Dr Alex Bamji
I hold a BA in History, MPhil in Historical Studies, and PhD in History from the University of Cambridge. I joined the School of History at Leeds in 2008. In 2018-19, I was Melville J Kahn Fellow at Villa I Tatti, The Harvard University Center for Italian Renaissance Studies.
I am a social and cultural historian of early modern Europe, with interests in cities, religion, gender and the history of medicine. My research focuses on religious reform, death and disease in early modern society. My current research project on 'Death in early modern Venice' explores mortality, funerary ritual, cemeteries, and the material culture of death, and sheds light on the distinctiveness of death in Venice through comparisons with the cities of Mantua, Milan and Nuremberg. I am also interested in how religious belief and practice shaped communities and the lives of individuals, and I have published on the 'Catholic life cycle'. My research has been supported by grants from the AHRC, British Academy/Leverhulme and Gladys Krieble Delmas Foundation. I am a member of the Health, Medicine and Society research group in the School of History.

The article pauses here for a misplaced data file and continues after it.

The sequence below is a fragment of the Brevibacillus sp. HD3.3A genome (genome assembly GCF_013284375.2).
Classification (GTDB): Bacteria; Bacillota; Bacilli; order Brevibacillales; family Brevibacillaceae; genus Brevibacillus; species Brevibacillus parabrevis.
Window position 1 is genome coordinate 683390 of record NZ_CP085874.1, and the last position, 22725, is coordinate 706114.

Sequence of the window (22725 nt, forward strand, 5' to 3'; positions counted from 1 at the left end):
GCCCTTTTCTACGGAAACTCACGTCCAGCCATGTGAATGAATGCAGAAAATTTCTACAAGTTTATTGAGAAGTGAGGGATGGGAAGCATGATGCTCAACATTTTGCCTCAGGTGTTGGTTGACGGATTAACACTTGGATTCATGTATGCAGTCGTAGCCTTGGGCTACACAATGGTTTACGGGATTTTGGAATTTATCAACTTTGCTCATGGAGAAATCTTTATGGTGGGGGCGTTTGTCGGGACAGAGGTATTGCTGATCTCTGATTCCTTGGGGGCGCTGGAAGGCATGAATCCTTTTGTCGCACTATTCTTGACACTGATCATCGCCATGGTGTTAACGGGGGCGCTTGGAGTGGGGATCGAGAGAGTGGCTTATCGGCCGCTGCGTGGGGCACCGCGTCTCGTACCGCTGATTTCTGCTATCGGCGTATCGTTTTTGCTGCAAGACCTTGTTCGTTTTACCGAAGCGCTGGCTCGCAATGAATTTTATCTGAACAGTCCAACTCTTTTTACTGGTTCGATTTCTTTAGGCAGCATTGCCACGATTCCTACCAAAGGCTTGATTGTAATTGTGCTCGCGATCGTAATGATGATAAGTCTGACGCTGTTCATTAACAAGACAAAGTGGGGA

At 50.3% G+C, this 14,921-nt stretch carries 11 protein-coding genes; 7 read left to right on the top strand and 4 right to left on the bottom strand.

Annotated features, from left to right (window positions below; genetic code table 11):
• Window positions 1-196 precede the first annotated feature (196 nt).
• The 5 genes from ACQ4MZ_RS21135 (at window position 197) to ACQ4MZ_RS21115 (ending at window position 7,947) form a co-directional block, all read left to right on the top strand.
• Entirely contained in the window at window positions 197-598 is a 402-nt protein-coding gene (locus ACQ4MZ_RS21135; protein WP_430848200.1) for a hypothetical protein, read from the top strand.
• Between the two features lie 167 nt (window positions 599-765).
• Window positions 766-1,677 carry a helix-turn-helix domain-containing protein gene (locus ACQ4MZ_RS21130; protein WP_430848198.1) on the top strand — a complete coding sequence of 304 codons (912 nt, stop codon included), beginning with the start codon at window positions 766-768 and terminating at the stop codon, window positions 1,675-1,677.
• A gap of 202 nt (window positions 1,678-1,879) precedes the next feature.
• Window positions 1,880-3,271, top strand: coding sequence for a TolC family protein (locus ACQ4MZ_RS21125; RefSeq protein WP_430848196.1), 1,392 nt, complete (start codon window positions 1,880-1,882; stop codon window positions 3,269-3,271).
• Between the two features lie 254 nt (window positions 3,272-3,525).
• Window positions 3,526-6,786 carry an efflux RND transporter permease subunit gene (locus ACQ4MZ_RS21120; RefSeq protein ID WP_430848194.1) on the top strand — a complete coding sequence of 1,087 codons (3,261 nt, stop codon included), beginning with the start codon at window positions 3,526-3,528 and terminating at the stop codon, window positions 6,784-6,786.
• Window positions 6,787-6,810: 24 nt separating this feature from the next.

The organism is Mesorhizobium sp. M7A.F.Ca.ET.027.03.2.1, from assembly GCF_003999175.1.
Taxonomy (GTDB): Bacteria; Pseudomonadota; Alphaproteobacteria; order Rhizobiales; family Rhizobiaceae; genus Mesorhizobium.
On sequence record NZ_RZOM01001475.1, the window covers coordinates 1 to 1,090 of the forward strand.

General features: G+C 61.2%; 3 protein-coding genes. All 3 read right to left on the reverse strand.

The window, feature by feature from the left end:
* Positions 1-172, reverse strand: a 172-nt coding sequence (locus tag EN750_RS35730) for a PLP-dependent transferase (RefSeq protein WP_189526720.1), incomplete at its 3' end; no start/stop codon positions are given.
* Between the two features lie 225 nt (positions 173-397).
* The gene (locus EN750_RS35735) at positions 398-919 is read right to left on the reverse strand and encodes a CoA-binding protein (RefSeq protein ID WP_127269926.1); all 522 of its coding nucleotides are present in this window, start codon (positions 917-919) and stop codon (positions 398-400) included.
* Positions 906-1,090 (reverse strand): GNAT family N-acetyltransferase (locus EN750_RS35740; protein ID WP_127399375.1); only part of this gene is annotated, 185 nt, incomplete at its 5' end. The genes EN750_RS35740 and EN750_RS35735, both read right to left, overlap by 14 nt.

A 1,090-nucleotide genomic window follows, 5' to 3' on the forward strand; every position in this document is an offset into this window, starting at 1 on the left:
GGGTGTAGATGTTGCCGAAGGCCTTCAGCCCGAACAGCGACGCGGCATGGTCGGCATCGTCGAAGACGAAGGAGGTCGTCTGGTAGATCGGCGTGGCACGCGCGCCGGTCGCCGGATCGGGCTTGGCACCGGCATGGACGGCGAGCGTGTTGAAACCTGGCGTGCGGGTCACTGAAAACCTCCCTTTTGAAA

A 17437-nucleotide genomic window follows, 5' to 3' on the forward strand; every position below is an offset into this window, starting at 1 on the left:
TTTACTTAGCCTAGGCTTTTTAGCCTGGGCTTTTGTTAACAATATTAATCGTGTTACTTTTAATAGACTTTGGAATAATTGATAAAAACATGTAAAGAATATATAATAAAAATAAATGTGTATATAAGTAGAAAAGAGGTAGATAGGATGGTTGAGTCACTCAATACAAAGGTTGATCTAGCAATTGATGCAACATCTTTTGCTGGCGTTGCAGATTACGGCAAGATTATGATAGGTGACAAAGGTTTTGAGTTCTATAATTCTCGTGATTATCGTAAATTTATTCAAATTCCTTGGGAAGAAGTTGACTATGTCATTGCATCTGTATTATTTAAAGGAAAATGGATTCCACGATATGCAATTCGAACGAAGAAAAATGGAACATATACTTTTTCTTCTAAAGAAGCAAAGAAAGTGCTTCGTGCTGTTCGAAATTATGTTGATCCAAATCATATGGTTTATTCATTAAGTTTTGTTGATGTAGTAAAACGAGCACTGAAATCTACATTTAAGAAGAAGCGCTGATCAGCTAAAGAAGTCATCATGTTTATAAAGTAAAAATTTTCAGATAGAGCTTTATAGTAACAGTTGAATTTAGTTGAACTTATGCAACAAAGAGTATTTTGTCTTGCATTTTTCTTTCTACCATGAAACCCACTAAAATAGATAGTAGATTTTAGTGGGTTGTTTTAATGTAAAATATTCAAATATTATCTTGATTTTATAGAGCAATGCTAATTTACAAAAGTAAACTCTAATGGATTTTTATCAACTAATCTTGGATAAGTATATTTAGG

- Deputy Head of School
- Lead Tutor for Wellbeing
Death in early modern Venice
Why did death and the dead matter so much to urban communities? Focusing on the city of Venice, my project evaluates the entanglement of death with religious and social change. I explore how people died and why certain causes of death provoked anxiety; highlight the materiality of the dead body and its movement through urban space; and interrogate the impact of familial self-fashioning, lay religiosity and mobility on changing experiences of death. Detailed comparisons with attitudes and practices in other European cities are a distinctive feature of this project. An Arts and Humanities Research Council (AHRC) Early Career Fellowship funded research in Mantua, Milan and Nuremberg, which has enabled comparisons of government motivations and an assessment of the impact of religious change on burial practices. A British Academy/Leverhulme Small Grant has supported research into confraternities, death and devotion.